DNA polymerase plays a key role in the process of elongation. This is an enzyme that is responsible for creating a new strand in the elongation process. DNA polymerase exists in 5 different types in humans and bacterial cells. For example, in Escherichia coli, those 5 types include polymerase I, II, III, IV, and V. Among all, polymerase III is the primary enzyme for replication, and the rest of the types are required for repair and checking errors. DNA polymerase III initiates replication by binding to the primer site in the DNA strand. DNA base pairs that are complementary to the strand get added as a process of elongation in replication. In the case of eukaryotic cells, alpha, epsilon, and beta are the main polymerases involved in the replication.

The newly formed strand is considered continuous as the replication process occurs on the leading strand in the 5’ to 3’ direction. But in the case of lagging strand, replication is initiated by several primers in which each primer is situated after many bases apart. Each segment of DNA replicates and results in DNA pieces named Okazaki fragments which are then added with the help of DNA polymerase. This form of replication is discontinuous as the fragments are created separately. 


Exonuclease plays the role of removing RNA primers from the actual strand once the continuous and discontinuous strands are created. The primer’s places are replaced with complementary bases. The process of proofreading also occurs on the newly formed DNA strand with the help of another enzyme of the exonuclease. This helps in replacing, checking, and removing errors, if any. The enzyme named DNA ligase helps in creating a single unified strand by joining the Okazaki fragments together. The ends of the chromosomes are protected with protective cap namely telomeres to prevent them from fusing with the neighbor chromosomes. Thus, to facilitate the synthesis of those telomere sequences, a unique type of DNA polymerase namely telomerase is used to catalyze the synthesis.

After the completion of replication, the parent and the complementary DNA strand coils back to their original double-helical structure. Thus, at the end of the replication process, two DNA molecules are formed. One strand of both the molecules is obtained from the original molecule of DNA and the other strand is completely new. Thus, it is referred to as the semi-conservative method of replication.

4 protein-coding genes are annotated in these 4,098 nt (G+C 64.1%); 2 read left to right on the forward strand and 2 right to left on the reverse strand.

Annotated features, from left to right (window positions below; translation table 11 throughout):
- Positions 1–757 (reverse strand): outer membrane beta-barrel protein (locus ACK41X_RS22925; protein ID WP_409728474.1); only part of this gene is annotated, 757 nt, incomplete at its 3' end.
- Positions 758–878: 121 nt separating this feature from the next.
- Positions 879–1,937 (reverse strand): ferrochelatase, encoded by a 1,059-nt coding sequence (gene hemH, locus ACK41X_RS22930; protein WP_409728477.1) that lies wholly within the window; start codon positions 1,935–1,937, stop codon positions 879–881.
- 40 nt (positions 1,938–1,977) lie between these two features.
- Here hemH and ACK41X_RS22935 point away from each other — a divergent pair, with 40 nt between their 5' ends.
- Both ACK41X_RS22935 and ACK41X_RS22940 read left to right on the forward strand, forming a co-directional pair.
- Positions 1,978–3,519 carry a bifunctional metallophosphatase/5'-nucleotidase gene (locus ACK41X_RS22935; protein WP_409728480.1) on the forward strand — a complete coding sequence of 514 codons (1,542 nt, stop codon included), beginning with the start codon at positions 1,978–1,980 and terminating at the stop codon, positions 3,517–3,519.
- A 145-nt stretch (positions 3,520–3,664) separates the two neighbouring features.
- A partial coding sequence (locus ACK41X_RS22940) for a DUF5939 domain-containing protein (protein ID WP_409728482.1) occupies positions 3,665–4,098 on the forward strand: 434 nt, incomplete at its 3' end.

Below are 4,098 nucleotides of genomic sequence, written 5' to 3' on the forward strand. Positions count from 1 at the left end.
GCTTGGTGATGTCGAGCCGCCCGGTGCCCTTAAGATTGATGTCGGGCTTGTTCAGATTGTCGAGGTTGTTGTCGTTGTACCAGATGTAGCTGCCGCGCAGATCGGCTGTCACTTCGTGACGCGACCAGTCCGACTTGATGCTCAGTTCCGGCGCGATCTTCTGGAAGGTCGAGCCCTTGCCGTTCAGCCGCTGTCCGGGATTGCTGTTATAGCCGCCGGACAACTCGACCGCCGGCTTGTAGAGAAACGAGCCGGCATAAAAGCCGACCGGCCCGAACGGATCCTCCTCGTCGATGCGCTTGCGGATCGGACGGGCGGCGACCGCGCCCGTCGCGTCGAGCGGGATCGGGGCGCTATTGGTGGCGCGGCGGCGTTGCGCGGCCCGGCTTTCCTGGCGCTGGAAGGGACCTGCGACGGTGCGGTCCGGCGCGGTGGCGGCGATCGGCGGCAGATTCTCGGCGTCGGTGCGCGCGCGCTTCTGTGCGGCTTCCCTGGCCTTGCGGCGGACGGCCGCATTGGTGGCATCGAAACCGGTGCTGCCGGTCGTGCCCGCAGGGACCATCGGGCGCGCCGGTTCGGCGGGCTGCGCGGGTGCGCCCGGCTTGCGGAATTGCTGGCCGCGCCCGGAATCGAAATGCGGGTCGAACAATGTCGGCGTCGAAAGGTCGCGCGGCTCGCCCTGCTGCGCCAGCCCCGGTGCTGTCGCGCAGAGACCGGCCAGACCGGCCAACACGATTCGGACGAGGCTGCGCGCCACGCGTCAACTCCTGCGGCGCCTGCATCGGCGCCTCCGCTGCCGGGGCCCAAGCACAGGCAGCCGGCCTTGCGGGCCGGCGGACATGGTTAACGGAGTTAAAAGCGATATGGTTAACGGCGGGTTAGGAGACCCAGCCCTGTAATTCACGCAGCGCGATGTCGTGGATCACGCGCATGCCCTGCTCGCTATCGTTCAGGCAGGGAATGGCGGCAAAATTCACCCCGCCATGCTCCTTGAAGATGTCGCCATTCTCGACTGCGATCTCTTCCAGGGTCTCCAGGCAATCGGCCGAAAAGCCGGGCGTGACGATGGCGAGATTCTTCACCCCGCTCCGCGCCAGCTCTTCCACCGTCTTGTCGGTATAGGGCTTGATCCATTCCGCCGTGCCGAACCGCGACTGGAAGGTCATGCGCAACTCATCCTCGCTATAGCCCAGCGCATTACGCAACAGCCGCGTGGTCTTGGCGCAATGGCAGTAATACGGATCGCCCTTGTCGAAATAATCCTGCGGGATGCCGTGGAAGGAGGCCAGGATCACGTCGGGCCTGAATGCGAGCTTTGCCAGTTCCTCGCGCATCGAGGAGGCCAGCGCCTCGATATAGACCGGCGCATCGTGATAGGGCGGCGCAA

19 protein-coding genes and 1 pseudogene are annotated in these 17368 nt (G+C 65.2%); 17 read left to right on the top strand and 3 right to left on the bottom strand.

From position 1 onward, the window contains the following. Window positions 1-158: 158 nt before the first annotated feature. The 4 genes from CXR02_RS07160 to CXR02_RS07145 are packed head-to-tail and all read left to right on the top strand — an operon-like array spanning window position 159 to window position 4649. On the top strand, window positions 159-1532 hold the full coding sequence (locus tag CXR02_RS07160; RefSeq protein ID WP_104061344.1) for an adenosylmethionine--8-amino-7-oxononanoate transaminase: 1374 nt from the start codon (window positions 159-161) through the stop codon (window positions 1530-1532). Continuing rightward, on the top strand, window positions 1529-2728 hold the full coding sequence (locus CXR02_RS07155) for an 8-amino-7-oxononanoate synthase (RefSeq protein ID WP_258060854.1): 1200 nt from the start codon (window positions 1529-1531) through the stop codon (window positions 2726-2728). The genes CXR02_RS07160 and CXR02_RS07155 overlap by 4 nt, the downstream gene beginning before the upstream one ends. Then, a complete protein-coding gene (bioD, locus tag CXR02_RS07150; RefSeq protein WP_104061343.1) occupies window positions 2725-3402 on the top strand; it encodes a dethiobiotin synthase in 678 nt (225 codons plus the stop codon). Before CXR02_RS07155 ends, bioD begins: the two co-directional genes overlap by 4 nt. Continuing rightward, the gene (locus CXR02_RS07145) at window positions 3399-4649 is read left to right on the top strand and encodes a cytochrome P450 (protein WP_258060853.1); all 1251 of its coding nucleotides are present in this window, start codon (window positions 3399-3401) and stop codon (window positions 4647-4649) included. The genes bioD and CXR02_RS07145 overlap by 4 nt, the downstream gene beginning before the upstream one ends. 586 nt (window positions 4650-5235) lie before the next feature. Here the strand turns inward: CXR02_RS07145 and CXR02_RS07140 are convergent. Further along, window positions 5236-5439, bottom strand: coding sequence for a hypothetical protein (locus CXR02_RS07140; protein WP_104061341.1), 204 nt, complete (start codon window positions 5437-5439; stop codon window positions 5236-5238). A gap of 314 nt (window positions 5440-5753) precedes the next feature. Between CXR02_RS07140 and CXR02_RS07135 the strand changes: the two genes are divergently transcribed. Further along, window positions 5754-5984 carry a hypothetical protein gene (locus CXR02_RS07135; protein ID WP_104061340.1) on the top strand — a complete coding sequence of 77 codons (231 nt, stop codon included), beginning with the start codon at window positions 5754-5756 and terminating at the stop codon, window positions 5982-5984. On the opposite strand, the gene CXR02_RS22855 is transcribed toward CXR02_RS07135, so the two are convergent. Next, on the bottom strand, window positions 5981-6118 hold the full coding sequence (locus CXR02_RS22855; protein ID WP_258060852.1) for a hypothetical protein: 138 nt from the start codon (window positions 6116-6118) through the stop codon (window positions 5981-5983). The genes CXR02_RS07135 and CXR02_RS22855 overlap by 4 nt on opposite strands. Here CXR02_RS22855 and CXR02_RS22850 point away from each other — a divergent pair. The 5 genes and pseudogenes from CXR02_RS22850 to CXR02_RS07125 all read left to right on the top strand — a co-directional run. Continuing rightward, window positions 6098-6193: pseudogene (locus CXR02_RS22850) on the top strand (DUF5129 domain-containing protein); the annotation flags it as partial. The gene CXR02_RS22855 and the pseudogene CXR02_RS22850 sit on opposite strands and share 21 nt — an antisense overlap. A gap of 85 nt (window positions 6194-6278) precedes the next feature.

Note: The role of each enzyme involved in DNA replication should be familiarized.  

Modes of DNA Replication 

Though DNA replication is the semi-conservative mode of replication, there are certain other modes of replication that exist. There are conservative and dispersive modes of replication. In the dispersive mode of replication, the parent DNA molecules are broken into several fragments and the newly formed DNA strand contains both old and newly synthesized fragments.

In conservative mode, one molecule contains both the strands from the parent molecule and another molecule consists of completely newly synthesized strands. These replication models are proposed by the scientific community but later DNA replication is concluded as the semiconservative mode of replication as it made more sense. Moreover, the semiconservative model was proved and confirmed by the experiment conducted by Meselson and Stahl. Hence, the semi-conservative mode of replication becomes a universal process that occurs in all organisms.  

Context and Applications  

This topic is significant in the professional exams for both undergraduate and graduate courses, especially for

  • Bachelors in Biology
  • Masters in Biology